Can gardening improve the nation's health?

Crouched on a bank beside a stream, she is putting the final touches to a garden that attempts to convey the solitude of depression. Her creation is one of several at the RHS Hampton Court Flower Show exploring links between health and horticulture.
"The one I've focused on is depression because I have family members and friends who have suffered from it," she says. "Rather than being inspired to do it, I was compelled to do it."
A few days before the opening of the show, her garden, The Outside Room, is taking shape, despite the rain. The periphery of the garden contains lush bright planting, which becomes sombre and sparse as you cross a dark moat on to a crumbling island.
"This signifies the sinking feeling and the darkness people suffering from depression will experience," says Amanda, who became a garden designer after a career in the military.

Taking pregnancy multivitamins is 'waste of money'

Pregnancy multivitamins are a waste of money, researchers have concluded.

A review found "no evidence" that multivitamins result in better health for a mother or her baby and were an "unnecessary expense". Instead, experts said women should focus on taking the single vitamins - which are available for a few pence per day - recommended by the NHS. These are folic acid in the first three months of pregnancy, and vitamin D. They should also follow a healthy diet.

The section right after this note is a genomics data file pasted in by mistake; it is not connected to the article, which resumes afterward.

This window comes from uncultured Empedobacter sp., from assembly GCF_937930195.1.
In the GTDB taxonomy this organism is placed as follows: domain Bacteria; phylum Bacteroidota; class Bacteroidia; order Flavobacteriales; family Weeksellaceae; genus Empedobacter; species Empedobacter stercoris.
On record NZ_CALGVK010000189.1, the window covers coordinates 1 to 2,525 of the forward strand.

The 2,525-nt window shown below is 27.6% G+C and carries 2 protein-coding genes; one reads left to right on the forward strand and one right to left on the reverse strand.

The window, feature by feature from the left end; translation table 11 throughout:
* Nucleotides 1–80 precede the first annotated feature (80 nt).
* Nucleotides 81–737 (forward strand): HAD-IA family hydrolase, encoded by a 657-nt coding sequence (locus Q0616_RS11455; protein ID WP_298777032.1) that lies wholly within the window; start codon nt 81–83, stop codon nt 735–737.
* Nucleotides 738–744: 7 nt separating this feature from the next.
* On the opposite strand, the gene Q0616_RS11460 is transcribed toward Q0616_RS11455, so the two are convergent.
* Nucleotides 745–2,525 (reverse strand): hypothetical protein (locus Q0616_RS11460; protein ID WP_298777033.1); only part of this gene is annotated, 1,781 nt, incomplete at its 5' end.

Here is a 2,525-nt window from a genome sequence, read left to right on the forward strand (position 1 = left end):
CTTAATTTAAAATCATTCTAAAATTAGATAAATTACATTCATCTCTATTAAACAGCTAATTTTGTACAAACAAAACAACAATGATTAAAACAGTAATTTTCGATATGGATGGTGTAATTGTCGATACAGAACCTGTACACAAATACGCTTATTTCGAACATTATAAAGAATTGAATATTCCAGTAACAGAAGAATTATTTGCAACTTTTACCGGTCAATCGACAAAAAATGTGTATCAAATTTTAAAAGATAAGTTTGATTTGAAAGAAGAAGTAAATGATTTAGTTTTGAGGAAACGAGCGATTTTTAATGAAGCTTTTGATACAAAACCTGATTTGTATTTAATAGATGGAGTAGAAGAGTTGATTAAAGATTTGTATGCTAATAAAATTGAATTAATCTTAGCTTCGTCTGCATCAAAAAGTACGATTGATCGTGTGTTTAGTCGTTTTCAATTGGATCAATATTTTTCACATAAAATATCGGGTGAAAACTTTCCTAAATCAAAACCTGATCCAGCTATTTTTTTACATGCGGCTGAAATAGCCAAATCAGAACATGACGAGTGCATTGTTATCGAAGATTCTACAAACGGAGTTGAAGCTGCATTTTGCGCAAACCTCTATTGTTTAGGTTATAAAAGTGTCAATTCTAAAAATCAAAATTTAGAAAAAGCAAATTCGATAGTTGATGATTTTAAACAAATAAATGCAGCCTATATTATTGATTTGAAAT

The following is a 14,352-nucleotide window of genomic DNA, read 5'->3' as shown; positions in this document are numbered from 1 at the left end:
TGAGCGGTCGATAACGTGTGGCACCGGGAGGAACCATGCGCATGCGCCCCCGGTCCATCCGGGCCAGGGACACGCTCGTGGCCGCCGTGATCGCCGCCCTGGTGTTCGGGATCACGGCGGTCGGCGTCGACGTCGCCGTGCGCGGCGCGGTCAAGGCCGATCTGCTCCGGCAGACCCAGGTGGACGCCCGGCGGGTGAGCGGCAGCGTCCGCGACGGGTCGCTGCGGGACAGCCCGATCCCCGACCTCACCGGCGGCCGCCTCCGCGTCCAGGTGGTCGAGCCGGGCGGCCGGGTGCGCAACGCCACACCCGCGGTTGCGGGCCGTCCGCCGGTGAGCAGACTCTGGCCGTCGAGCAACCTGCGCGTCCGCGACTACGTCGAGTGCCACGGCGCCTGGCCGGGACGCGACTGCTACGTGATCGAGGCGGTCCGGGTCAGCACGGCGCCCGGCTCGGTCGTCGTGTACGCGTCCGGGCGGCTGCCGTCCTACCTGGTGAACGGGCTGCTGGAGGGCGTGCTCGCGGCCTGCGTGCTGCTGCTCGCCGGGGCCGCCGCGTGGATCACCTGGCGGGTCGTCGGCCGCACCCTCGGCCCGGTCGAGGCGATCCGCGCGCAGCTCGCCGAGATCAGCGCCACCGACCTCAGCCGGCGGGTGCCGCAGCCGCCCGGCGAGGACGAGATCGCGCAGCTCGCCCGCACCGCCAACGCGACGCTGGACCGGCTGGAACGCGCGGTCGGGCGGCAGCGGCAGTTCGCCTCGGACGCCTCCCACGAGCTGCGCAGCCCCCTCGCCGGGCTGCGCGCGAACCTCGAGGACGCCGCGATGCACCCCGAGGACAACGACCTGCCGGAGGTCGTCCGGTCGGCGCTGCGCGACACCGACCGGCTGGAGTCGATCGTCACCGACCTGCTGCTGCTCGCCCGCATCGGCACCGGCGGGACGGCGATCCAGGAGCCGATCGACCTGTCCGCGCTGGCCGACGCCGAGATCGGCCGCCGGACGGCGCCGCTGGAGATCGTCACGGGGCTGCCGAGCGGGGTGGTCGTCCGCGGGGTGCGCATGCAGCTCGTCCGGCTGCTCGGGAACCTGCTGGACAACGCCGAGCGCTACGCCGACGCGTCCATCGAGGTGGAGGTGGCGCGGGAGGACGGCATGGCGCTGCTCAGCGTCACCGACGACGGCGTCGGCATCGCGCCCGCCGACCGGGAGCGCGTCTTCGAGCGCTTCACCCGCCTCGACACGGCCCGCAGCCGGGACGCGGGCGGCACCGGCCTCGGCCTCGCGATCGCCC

Pregnancy multivitamins can cost more than £15 a month. The vitamins come with various marketing literature, including saying they provide all the "nutrients vital for both mother and baby", and "all the essential nutrients for pregnancy".

In the new research, published in the Drug and Therapeutics Bulletin, a large panel of experts in the field reviewed available evidence on folic acid, vitamin D, iron, vitamins C, E, A, and multivitamins in pregnancy.

Source  - Independent